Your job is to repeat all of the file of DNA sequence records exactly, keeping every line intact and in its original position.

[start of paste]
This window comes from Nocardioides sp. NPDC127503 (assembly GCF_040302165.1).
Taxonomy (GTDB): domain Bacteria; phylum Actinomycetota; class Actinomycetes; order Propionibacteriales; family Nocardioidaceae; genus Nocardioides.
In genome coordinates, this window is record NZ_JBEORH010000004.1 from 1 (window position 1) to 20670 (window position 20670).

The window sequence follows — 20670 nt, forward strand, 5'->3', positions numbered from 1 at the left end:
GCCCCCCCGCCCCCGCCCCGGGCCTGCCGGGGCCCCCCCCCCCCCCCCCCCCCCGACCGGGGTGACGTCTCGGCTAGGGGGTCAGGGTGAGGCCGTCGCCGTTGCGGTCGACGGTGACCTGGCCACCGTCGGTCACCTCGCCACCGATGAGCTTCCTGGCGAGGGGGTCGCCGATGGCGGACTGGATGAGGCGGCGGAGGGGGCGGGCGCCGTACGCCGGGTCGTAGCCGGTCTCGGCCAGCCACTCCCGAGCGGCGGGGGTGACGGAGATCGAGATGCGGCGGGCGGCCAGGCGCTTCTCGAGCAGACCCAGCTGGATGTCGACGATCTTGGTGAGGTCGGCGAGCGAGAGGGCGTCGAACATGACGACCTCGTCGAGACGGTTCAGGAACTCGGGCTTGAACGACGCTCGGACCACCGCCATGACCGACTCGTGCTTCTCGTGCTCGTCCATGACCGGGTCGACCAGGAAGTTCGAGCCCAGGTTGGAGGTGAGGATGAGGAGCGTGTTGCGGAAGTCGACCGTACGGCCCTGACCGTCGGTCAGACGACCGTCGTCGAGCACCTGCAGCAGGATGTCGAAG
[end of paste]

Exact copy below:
This window comes from Nocardioides sp. NPDC127503 (assembly GCF_040302165.1).
Taxonomy (GTDB): domain Bacteria; phylum Actinomycetota; class Actinomycetes; order Propionibacteriales; family Nocardioidaceae; genus Nocardioides.
In genome coordinates, this window is record NZ_JBEORH010000004.1 from 1 (window position 1) to 20670 (window position 20670).

The window sequence follows — 20670 nt, forward strand, 5'->3', positions numbered from 1 at the left end:
GCCCCCCCGCCCCCGCCCCGGGCCTGCCGGGGCCCCCCCCCCCCCCCCCCCCCCGACCGGGGTGACGTCTCGGCTAGGGGGTCAGGGTGAGGCCGTCGCCGTTGCGGTCGACGGTGACCTGGCCACCGTCGGTCACCTCGCCACCGATGAGCTTCCTGGCGAGGGGGTCGCCGATGGCGGACTGGATGAGGCGGCGGAGGGGGCGGGCGCCGTACGCCGGGTCGTAGCCGGTCTCGGCCAGCCACTCCCGAGCGGCGGGGGTGACGGAGATCGAGATGCGGCGGGCGGCCAGGCGCTTCTCGAGCAGACCCAGCTGGATGTCGACGATCTTGGTGAGGTCGGCGAGCGAGAGGGCGTCGAACATGACGACCTCGTCGAGACGGTTCAGGAACTCGGGCTTGAACGACGCTCGGACCACCGCCATGACCGACTCGTGCTTCTCGTGCTCGTCCATGACCGGGTCGACCAGGAAGTTCGAGCCCAGGTTGGAGGTGAGGATGAGGAGCGTGTTGCGGAAGTCGACCGTACGGCCCTGACCGTCGGTCAGACGACCGTCGTCGAGCACCTGCAGCAGGATGTCGAAG